Over two years ago, we directed readers to polls that demonstrated marked declines in credibility for almost all of our country’s major institutions. See “Public Perceptions” (August 3, 2010), as well as the following charts.
This decline has not gone un-noticed by others, either.
Consider the following missive inviting alumni of the consulting firm McKinsey to register for a webinar on the subject.
On December 11, Managing Director Dominic Barton and Richard Edelman, CEO of Edelman Worldwide, will present an exclusive session on the future of capitalism and public trust in institutions. They will review how public trust – in most institutions – has neared all-time lows, and discuss areas leaders should focus on to rebuild trust in their organizations.
Alert readers will undoubtedly connect the dots – the McKinsey offering this webinar is the same firm whose managing director from 1994-2003, Rajat Gupta, was recently convicted of insider trading in the Rajaratnam/Galleon case and sentenced to two years in prison.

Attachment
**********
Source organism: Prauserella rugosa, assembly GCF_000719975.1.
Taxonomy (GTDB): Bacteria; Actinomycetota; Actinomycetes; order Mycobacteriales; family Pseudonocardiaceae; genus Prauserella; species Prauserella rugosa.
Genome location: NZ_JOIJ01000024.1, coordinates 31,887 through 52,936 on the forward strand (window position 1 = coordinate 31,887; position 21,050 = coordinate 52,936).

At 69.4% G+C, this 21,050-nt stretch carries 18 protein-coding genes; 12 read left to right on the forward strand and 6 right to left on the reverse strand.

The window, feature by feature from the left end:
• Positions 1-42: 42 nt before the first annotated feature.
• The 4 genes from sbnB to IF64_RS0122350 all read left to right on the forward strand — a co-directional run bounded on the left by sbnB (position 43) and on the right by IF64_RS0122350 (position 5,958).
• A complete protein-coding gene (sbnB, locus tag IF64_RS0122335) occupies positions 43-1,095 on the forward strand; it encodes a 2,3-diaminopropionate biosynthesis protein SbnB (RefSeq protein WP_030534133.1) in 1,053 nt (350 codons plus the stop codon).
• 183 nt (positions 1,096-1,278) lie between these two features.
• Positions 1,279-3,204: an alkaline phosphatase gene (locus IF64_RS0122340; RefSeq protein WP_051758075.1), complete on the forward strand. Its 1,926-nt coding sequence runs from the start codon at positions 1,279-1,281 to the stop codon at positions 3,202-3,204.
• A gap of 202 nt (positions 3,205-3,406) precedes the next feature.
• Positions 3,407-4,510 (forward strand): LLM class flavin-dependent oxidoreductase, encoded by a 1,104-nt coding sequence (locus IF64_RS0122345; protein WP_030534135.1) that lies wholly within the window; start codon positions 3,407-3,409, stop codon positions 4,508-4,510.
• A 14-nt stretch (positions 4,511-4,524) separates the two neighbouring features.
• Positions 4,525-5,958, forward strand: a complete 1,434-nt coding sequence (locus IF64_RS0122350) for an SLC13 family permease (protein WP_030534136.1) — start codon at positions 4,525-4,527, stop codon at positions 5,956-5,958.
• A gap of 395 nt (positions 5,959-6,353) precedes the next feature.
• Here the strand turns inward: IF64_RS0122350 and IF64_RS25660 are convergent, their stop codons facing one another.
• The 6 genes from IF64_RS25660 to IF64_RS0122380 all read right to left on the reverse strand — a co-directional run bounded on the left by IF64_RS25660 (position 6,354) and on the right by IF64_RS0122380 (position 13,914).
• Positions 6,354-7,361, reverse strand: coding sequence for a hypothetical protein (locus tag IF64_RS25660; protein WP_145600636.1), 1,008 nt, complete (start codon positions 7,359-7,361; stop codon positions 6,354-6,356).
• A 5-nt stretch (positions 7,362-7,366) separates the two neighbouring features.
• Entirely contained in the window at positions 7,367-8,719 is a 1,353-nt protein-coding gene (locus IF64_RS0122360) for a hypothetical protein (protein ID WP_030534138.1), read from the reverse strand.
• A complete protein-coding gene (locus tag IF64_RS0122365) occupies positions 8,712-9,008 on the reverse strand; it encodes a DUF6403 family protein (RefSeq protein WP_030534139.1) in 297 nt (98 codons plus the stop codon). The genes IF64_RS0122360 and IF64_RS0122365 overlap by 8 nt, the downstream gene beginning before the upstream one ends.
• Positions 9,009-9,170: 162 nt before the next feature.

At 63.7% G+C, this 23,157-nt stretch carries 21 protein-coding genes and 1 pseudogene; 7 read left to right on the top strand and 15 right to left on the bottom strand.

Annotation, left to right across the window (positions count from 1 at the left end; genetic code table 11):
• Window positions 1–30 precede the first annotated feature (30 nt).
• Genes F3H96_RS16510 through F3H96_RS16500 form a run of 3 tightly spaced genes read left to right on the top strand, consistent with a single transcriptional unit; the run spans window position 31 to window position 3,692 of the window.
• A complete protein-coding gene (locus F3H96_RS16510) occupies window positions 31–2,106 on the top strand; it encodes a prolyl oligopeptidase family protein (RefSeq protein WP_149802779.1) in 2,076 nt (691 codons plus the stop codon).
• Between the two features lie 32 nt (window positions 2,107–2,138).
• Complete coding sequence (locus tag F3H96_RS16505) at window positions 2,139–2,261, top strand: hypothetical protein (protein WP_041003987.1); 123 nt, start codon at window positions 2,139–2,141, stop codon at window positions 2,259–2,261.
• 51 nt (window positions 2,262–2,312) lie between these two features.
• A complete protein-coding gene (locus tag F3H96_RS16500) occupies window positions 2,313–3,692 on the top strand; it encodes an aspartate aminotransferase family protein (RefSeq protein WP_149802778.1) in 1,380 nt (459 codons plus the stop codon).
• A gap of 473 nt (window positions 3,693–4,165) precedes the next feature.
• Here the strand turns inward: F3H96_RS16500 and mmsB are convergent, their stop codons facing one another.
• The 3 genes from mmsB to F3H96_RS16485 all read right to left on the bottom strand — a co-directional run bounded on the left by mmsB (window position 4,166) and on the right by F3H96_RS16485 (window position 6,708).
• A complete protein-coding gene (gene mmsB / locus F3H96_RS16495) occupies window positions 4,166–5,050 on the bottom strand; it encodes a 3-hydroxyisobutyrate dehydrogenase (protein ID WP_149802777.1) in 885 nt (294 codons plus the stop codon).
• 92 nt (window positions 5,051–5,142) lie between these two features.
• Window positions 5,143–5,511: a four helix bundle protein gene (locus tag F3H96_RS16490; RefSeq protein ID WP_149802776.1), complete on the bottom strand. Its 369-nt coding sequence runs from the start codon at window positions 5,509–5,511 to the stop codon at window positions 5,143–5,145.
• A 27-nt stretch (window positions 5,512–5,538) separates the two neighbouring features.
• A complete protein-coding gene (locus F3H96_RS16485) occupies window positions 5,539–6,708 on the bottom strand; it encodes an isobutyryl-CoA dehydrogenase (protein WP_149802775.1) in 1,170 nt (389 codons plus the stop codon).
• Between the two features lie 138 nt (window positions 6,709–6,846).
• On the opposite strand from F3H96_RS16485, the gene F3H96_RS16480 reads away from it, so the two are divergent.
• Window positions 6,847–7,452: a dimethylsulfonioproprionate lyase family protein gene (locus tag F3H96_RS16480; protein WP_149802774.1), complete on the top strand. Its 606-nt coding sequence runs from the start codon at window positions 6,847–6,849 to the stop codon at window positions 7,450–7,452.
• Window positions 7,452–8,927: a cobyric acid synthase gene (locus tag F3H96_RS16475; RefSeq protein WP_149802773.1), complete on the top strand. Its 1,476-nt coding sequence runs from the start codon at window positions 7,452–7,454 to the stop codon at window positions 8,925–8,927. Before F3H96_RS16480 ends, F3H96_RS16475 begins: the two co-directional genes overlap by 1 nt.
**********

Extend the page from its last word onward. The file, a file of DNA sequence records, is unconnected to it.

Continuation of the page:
Business Week reports that true to form for this sort of thing,
Gupta has been removed from the prominent corporate and philanthropic boards on which he once served and is shunned by business leaders who were once his friends.
But this is less due to Gupta’s actual conduct than the fact that it exposes the extent of the rot, hypocrisy and self-dealing that permeate our so-called political and financial elites.
Readers with longer memories will recall McKinsey’s prominent role in the Enron affair, led by another McKinsey director, Jeff Skilling, who now also resides in a taxpayer-provided facility (and, whose name, like Gupta’s has been struck from the firm’s alumni directory).
We may, over time, be able to rebuild public trust in our country. But the first step will be to recognize that the same people and organizations who got us into this mess are not going to be the ones who get us out.